His “purposes” are likely the intertwined subjects of spiritualism and Irish folklore described by distinguished literary scholar Mary Helen Thuente, who explains that Yeats was especially drawn to Irish folklore because it promised the possibility of “finding universal patterns and proof of the existence of spiritual beings.”[xiv] This “interest in the occult and his activities as a literary nationalist were reciprocal in many respects,” she explains, with Irish folk stories supplying “the link between the two activities.”[xv]
For the modern reader, Irish folk tales provide a link with past beliefs and traditions. Story themes range from the lighthearted to the haunting, and from the terrifying to the outrageously funny. In this collection, we meet familiar beloved characters such as the giant Finn MacCool and the humpbacked Lusmore, and bizarre creatures such as the talking corpse in “Teig O’Kane and the Corpse” and a pair of yellow pants that a priest encounters running along a hedgerow in “A Queen’s County Witch.” Good humor abounds even in the macabre tales; when Teig O’Kane asks the corpse that he has been forced to carry around half of Ireland if he can indeed talk, the corpse responds with a flippant, “Now and again.” And when the priest in “A Queen’s County Witch” demands to know the name of the bodiless and footless yellow pants and to where they are traveling, the pants reply with repeated loud “Umphs!” When the priest strikes the yellow pants with a whip, they burst open and flood the road with milk, revealing his neighbor, one Sarah Kennedy, to be a witch who has stolen the milk from the village cows.
Stories of milk stolen at night by witches in disguise and of children stolen or replaced with a double by fairies reflect fears and superstitions of old Ireland. Yeats’ own poem “The Stolen Child” is perhaps one of the most popularly known such pieces in this collection, although other tales with continental cognates in the well-known Brothers Grimm collection may also be familiar. These more traditional fairy tales include “The Twelve Wild Geese,” which bears some resemblance to “Snow White,” and “The Lazy Beauty and her Aunts,” which shares motifs with “Rumpelstiltskin.” And Douglas Hyde’s translation of “Munachar and Manachar,” Yeats explains, is quite similar to tales told in Scotland, England (“The House that Jack Built”), and Germany. So many motifs (such as the cruel stepmother, the fairy godmother, and various animal transformations) repeat in folktales from around the world that folklorists have catalogued at least forty thousand different motifs, many of which appear in Irish stories.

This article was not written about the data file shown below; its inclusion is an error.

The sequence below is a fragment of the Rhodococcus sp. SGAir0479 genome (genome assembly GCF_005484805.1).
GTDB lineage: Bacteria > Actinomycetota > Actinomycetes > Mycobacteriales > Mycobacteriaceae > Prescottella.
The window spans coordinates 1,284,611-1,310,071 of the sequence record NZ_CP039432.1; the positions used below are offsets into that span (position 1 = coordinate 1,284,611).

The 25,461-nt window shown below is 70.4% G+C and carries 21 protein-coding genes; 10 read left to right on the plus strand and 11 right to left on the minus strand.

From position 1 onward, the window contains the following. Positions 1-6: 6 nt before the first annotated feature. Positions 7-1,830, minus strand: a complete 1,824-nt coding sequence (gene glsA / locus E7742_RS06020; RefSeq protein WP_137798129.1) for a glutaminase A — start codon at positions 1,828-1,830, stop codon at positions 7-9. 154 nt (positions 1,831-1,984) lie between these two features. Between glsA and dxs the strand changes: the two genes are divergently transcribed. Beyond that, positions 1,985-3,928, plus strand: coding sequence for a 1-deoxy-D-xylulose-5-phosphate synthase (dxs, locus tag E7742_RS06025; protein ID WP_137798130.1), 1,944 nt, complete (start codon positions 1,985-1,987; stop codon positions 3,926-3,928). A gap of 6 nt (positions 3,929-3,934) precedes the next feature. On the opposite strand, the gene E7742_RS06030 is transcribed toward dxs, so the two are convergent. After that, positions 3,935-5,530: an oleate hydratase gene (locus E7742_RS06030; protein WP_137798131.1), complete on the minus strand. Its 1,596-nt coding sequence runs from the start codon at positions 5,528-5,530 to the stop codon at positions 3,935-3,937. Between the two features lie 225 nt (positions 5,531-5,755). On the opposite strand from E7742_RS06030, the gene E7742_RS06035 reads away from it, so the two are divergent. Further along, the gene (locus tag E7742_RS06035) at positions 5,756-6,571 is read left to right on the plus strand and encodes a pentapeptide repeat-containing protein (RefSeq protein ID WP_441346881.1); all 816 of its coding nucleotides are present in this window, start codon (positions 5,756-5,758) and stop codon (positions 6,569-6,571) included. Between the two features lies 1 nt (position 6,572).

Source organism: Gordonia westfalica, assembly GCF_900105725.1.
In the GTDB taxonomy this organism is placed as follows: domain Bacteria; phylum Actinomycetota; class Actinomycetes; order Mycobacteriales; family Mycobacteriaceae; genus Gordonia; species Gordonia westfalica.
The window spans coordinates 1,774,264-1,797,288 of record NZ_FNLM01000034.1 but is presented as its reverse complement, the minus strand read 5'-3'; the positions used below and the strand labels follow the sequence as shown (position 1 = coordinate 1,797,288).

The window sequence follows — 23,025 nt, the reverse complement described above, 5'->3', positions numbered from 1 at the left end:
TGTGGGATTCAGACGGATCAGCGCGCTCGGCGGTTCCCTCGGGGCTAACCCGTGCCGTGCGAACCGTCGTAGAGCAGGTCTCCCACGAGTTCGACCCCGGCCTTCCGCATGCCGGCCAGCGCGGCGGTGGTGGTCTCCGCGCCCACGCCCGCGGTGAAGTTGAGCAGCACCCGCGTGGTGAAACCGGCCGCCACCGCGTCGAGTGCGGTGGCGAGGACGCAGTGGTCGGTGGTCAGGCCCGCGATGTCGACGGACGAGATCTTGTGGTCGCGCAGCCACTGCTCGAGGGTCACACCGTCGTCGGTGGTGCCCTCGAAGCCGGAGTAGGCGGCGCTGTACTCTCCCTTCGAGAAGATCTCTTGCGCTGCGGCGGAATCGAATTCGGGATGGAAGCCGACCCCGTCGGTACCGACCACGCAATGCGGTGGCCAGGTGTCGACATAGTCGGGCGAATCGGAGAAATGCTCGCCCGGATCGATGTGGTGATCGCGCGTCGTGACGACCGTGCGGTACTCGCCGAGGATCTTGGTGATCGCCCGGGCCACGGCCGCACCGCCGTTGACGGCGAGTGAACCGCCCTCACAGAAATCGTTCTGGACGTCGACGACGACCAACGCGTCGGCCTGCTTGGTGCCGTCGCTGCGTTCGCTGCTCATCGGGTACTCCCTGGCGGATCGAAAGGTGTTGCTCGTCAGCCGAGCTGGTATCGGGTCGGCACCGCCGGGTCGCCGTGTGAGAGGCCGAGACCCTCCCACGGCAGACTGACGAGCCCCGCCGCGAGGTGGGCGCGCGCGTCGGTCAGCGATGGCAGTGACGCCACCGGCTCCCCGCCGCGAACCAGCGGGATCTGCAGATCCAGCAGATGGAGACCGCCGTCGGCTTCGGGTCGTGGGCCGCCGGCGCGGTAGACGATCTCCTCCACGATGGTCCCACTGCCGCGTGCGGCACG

Although Yeats does not delve into an extensive exploration of these motifs, he does endeavor to aid the reader’s understanding of the manifold supernatural creatures one might meet in an Irish fairy or folktale by providing a “Classification of Irish Fairies” at the end of Irish Fairy Tales. These he divides into two categories: “The Social Fairies” and “The Solitary Fairies.” Many of these creatures are not at all what one today might consider a fairy, such as Merrows, which are like mermen, the Pooka, who appears in animal form and plagues drunkards, and the Dullahan, a “gruesome thing” who “has no head, or carries it under his arm.”[xvi] The Banshee, an apparition whose hideous cry portends death, is also considered a fairy, and readers may be pleased to find that Yeats includes two musical representations of her cry.
The telling of folk and fairy tales was and remains an appreciated art in Ireland. Yeats recalls that his friend the writer Oscar Wilde (18541900) made him “tell him long Irish stories and compared my art of story-telling to Homer.”[xvii] Yeats also recounts with some humor the time that Wilde’s young son ran screaming out of the room after Yeats began telling a story with the simple introduction, “Once upon a time, there was a giant.”[xviii] Modern shanachies or storytellers continue to keep folktales alive in Ireland, and folklorists have recorded many of their stories; the Audio and Video Archive of the National Folklore Collection housed at University College Dublin maintains thousands of hours of recordings of folk narratives dating from as early as 1897.[xix]
Perhaps one of Yeats’ greatest successes was the birthing of the Irish Literary Revival, a time of great literary productivity inspired by renewed pride and interest in ancient and heroic Irish myths and legends recorded in manuscripts, as well as in the country, folk, and fairy tales kept alive in the oral tradition of the Irish peasantry. Together with close friends George Russell, John Millington Synge, Douglas Hyde, Edward Martyn, and Lady Augusta Gregory, Yeats generated tremendous enthusiasm and pride in ancient and contemporary Irish literary arts. His collaboration with Lady Gregory and John Millington Synge led to the founding of the first Irish national theater in 1899, supported by Lady Gregory’s friend and neighbor Edward Martyn. Their theater, called the Irish Literary Theatre, evolved into the world famous Abbey Theater in Dublin. It was the first to showcase Irish playwrights and actors and boldly presented plays with politically provocative topics, drawing upon a wealth of Irish themes, including Yeats’ own plays, Cathleen Ní Houlihan (1902), The Hour Glass (1904), The Land of Heart’s Desire (1904), and Deirdre (1907). Yeats went on to become one of the foremost playwrights of the twentieth century, with luminaries such as Bertold Brecht and Samuel Becket among the many who point to him as a major influence.